First flight testing the night vision tricopter. Still needs some work, we are going to add a second IR illuminator.
This is the edited recording of our live flight. We flew a 4km round trip, test flight using a Hobbyking Bixler. Our aim was to reach the 2km mark, turn back and come home. We actually flew out to about 2.46km (8071ft) before we turned back.
Dragon Link v2
GoPro Hero 3 Silver.
Sony 420TVL board camera.
Cyclops Nova OSD.
Hobbyking 1.2ghz 100mw VTX with an inverted vee antenna.
Biquad on the custom ground station.
We streamed the flight live to YouTube using EyeTV and Wirecast installed on a MacBook Pro.
Join us on Saturday the 1st of March at 2pm GMT to watch our LIVE FPV broadcast on our YouTube Channel.
Sometimes its just to windy to fly our multi rotors and planes, especially over the last few weeks with gusts of 60mph. So we thought we would make a nice time lapse video instead.
Climb to 1km (3280ft)
Fly 2km out to the railway line
Stream the whole flight live on YouTube
Managed 0.67km (2020ft) climb
1863ft away from start point
Streamed the first few minutes live on YouTube but then we lost our internet link.
We had some issues with our internet connection streaming the video to our YouTube channel. We ended up using a mobile phone data connection for the video stream & this caused some issues with our ground station
We will try again, with a better setup in a few weeks!
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Had some time to fly at the disused RAF Broadwell in Oxfordshire. We tested some new antennas and managed a clean 2km run with the Bixler. We have added in some of the live video from the Bixler along with the Go Pro footage.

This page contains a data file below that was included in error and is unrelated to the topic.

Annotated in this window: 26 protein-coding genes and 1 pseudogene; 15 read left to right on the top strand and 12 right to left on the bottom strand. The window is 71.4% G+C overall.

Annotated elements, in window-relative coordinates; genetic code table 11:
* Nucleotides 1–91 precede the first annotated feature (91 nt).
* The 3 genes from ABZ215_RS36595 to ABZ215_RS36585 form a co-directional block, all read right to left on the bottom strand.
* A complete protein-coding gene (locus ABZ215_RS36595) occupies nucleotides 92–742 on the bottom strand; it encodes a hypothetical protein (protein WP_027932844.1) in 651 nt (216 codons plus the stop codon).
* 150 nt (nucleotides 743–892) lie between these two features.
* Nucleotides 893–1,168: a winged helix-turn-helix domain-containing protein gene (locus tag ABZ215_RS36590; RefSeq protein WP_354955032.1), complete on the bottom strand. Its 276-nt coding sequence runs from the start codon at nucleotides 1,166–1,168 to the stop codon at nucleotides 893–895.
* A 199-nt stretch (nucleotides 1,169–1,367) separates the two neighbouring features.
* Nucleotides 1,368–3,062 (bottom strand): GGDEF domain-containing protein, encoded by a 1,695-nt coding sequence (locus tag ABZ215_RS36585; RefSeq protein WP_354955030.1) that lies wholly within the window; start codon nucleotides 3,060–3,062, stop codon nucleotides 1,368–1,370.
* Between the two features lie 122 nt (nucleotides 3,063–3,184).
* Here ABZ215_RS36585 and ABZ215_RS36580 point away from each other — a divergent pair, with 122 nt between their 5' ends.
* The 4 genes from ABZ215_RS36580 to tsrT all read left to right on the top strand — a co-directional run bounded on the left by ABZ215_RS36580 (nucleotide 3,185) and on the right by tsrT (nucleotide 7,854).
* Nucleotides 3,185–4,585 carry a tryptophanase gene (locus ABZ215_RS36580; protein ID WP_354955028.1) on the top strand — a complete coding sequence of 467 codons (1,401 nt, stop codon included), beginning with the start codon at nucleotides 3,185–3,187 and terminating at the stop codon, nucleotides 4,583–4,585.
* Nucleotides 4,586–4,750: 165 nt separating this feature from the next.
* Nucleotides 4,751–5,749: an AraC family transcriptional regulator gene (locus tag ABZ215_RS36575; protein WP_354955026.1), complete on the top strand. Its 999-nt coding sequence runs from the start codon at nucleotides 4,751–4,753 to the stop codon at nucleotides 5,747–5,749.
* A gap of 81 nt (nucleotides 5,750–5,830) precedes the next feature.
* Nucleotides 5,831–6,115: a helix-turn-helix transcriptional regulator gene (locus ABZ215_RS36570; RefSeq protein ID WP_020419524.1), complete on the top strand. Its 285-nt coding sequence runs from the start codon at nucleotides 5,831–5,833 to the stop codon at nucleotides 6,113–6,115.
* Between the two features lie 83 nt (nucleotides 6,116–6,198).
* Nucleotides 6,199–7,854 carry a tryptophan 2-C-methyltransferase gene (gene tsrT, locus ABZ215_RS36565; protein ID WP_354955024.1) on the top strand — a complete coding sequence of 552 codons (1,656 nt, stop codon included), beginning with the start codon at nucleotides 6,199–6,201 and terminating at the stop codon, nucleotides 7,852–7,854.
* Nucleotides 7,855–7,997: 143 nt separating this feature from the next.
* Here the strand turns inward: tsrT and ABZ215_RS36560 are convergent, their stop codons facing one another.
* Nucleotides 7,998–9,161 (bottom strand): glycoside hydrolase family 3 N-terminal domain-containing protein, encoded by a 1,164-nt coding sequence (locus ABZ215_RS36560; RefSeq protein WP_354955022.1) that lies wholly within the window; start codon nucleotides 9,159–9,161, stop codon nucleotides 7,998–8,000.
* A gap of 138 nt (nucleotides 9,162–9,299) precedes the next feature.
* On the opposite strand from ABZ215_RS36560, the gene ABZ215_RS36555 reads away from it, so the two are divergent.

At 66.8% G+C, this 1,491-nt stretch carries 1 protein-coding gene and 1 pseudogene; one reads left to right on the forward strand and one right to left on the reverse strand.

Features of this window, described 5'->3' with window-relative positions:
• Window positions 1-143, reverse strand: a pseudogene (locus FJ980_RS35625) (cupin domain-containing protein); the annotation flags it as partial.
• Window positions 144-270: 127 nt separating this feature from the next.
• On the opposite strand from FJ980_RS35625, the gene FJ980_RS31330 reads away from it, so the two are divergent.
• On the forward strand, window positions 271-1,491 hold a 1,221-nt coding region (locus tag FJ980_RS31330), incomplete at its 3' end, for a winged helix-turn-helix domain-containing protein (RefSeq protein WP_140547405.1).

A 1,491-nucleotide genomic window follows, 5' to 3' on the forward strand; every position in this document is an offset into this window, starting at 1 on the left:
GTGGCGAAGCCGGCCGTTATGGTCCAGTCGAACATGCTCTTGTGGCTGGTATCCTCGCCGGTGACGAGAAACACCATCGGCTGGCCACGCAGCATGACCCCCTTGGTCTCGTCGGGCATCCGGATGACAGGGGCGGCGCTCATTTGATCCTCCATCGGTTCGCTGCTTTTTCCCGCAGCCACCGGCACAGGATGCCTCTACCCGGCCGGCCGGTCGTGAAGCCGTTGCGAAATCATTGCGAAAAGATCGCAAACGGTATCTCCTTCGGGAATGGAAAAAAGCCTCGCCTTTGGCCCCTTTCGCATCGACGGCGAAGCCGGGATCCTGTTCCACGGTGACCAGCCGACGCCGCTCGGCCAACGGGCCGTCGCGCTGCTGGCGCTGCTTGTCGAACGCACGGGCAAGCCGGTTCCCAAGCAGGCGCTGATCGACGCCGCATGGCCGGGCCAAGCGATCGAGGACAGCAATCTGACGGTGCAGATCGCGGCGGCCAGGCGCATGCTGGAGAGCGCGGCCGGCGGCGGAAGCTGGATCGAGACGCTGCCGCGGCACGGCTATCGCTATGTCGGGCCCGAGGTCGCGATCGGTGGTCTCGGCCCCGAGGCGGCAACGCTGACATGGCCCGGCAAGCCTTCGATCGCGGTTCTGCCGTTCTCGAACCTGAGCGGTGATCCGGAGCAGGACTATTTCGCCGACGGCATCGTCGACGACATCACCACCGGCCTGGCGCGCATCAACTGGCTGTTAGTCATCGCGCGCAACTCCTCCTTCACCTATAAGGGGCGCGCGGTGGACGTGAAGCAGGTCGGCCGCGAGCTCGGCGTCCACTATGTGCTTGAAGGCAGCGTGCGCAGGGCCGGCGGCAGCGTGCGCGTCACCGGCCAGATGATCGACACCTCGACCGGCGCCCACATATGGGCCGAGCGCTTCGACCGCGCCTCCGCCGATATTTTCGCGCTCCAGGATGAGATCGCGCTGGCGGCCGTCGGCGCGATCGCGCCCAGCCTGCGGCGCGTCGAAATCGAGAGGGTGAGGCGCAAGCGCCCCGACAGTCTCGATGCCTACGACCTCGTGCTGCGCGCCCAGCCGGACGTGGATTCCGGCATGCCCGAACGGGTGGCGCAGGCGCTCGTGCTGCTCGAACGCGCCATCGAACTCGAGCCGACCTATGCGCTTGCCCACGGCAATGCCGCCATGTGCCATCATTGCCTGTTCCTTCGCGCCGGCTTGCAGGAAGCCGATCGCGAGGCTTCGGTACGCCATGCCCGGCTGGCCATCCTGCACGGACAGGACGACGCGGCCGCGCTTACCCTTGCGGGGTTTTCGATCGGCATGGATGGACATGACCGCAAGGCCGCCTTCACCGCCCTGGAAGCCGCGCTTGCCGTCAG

We also flew the tricopter to get some nice closeup shots of the old WWII buildings.
We used 5.8Ghz on the the Tricopter and 1.2Ghz on the Bixler for the video links.
A lot of RC hobbyist have been talking about this article on Gigaom, which discusses class G airspace and what it means for non-commercial hobby use.
What’s interesting is that two aviation lawyers contacted by Gigaom state that the 400-foot AGL (above ground level) “rule” that most people quote is just an advisory suggested by the FAA in 1981, and that the FAA has no authority in airspace below 700 feet. The actual advisory states only that the FAA “encourages voluntary compliance” with regards to the content in the advisory.
So it looks like 700 feet AGL is the actual legal ceiling for unmanned hobby flights.
We get loads of feedback about how nice our flying is, lots of people say “I wish I could fly like that”. Well guys ‘n’ gals, we also have our fair share of crashes :)
Checkout our latest video, “Everyone Crashes”